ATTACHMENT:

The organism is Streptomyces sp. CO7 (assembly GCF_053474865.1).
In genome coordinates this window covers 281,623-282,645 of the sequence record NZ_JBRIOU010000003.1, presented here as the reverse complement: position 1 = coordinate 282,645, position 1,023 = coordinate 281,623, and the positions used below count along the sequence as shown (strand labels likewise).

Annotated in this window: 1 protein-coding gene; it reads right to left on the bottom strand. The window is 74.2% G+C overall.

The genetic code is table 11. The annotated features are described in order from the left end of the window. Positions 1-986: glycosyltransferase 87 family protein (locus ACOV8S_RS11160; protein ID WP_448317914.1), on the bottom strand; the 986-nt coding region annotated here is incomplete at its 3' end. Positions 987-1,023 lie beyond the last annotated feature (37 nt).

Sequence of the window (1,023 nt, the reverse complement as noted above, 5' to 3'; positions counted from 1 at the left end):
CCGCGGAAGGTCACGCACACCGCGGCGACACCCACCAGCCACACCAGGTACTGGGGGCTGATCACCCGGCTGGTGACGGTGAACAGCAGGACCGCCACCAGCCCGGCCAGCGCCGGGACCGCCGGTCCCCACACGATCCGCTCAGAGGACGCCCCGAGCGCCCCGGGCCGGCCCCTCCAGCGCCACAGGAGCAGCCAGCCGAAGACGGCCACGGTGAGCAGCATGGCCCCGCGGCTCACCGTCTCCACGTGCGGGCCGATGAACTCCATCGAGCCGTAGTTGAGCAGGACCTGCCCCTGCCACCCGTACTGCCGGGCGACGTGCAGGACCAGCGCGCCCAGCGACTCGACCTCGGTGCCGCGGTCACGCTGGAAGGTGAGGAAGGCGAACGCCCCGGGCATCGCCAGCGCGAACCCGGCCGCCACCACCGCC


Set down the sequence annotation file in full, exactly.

The organism is Streptomyces sp. CO7 (assembly GCF_053474865.1).
In genome coordinates this window covers 281,623-282,645 of the sequence record NZ_JBRIOU010000003.1, presented here as the reverse complement: position 1 = coordinate 282,645, position 1,023 = coordinate 281,623, and the positions used below count along the sequence as shown (strand labels likewise).

Annotated in this window: 1 protein-coding gene; it reads right to left on the bottom strand. The window is 74.2% G+C overall.

The genetic code is table 11. The annotated features are described in order from the left end of the window. Positions 1-986: glycosyltransferase 87 family protein (locus ACOV8S_RS11160; protein ID WP_448317914.1), on the bottom strand; the 986-nt coding region annotated here is incomplete at its 3' end. Positions 987-1,023 lie beyond the last annotated feature (37 nt).

Sequence of the window (1,023 nt, the reverse complement as noted above, 5' to 3'; positions counted from 1 at the left end):
CCGCGGAAGGTCACGCACACCGCGGCGACACCCACCAGCCACACCAGGTACTGGGGGCTGATCACCCGGCTGGTGACGGTGAACAGCAGGACCGCCACCAGCCCGGCCAGCGCCGGGACCGCCGGTCCCCACACGATCCGCTCAGAGGACGCCCCGAGCGCCCCGGGCCGGCCCCTCCAGCGCCACAGGAGCAGCCAGCCGAAGACGGCCACGGTGAGCAGCATGGCCCCGCGGCTCACCGTCTCCACGTGCGGGCCGATGAACTCCATCGAGCCGTAGTTGAGCAGGACCTGCCCCTGCCACCCGTACTGCCGGGCGACGTGCAGGACCAGCGCGCCCAGCGACTCGACCTCGGTGCCGCGGTCACGCTGGAAGGTGAGGAAGGCGAACGCCCCGGGCATCGCCAGCGCGAACCCGGCCGCCACCACCGCC